STEVEN P. Jobs, Apple Computer's chief executive, on Tuesday announced the company would launch a new device to wirelessly stream movies from a computer to a television set.
The device, which Apple is calling iTV for now, is due out early next year and will be the company's first step into the living room. It will plug into a television and wirelessly pull in video and music from a Macintosh computer in the den or from the Internet. The box, which will cost $299, is about the size of a slim paperback novel.
Apple also added movies to its iTunes online store where it already sells TV shows for download. It will initially offer 75 movies for download from four studios, all owned by the Walt Disney Co., on whose board Jobs sits. He is also its largest individual shareholder. New movies will cost $14.99, or $12.99 if pre-ordered or bought within the first week of release; older movies will cost $9.99.
Apple plans to introduce its fifth generation of hard disk-based iPod music players priced from $249 to $349, as well as a new suite of colourful iPod Nano players that have more storage capacity and a 24-hour battery life, priced from $149 to $249. It also introduced an ultrasmall version of the iPod Shuffle for $79 that clips onto clothing.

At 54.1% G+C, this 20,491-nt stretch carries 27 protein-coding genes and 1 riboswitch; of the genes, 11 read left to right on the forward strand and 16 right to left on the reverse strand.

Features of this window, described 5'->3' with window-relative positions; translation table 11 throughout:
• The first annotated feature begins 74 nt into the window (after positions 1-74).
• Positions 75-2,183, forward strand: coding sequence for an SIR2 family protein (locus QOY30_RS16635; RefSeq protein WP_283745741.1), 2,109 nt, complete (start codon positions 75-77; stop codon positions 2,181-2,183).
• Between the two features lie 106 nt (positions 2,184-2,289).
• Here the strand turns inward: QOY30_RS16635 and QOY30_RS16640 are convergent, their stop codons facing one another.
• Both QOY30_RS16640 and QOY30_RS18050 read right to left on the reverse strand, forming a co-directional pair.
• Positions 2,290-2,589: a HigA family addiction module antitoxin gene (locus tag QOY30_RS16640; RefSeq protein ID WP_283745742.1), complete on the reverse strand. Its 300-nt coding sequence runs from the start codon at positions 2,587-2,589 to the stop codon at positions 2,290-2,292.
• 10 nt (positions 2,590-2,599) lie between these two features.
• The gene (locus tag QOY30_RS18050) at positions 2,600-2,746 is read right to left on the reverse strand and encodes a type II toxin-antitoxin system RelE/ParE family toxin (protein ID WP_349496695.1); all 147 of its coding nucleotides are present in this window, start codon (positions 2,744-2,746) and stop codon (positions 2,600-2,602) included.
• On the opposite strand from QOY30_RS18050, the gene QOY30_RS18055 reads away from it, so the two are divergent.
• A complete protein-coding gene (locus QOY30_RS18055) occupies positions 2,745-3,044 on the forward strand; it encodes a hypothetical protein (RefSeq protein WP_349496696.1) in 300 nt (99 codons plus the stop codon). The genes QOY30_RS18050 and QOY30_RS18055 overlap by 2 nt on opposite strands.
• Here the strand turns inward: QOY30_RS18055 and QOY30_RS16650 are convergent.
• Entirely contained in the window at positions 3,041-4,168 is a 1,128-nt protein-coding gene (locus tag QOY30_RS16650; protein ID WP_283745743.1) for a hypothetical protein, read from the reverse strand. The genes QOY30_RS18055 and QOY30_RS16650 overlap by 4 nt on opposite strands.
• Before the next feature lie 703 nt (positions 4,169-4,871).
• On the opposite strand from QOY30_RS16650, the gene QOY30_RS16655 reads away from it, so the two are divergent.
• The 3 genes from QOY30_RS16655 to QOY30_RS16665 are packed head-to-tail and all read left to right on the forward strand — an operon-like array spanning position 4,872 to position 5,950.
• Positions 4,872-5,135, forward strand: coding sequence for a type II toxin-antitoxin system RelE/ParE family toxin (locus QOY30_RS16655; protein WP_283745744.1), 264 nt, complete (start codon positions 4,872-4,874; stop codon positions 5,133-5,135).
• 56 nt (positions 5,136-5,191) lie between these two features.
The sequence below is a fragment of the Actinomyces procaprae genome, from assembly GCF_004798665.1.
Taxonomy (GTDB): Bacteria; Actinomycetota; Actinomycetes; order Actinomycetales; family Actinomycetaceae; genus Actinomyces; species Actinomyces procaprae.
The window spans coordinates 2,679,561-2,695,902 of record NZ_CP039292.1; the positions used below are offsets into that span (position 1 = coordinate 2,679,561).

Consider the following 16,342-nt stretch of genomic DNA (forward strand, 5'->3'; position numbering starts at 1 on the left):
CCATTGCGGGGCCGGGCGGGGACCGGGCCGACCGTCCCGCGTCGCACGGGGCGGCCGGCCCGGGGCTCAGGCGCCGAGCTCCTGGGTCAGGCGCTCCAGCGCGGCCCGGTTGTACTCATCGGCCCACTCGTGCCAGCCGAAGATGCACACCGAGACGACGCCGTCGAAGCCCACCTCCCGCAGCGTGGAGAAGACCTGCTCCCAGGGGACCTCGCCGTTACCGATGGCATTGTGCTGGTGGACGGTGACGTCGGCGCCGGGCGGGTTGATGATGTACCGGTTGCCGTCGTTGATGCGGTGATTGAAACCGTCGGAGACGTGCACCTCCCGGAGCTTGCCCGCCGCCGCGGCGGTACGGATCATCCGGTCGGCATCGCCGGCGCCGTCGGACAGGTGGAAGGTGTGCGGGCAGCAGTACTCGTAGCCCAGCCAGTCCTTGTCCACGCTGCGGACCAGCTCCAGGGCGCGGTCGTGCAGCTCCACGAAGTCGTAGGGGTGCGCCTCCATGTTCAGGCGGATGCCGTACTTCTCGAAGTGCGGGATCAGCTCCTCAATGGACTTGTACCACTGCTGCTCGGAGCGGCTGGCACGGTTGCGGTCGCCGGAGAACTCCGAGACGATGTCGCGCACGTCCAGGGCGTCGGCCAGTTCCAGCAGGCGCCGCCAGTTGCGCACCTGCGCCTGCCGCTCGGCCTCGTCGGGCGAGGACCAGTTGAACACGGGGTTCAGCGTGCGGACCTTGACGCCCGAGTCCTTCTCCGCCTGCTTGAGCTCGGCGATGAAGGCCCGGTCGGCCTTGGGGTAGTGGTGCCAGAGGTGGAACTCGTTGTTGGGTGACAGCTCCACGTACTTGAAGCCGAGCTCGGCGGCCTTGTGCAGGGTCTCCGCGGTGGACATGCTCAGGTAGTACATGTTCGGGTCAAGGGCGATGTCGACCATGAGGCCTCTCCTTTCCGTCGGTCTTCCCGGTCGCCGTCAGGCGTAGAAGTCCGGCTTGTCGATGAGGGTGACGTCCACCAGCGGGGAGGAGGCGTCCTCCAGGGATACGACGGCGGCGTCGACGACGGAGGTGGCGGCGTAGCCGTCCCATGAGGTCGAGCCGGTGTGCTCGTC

Jobs noted that Apple was already in the den with the Macintosh and in the consumer's pocket and car with the iPod, and was now poised to enter the living room. He said wireless streaming of digital entertainment was the missing piece of the puzzle.
"He did what he needed to do," said Michael Gartenberg, vice president and research director for Jupiter Research. "It puts him way ahead of everyone else" in the effort to extend the PC to the living room.
Apple's new movies are delivered in a higher-resolution format than the television shows it now sells on iTunes. Jobs went to great lengths to explain how the new movies and newly added TV content will offer a substantial increase in visual clarity.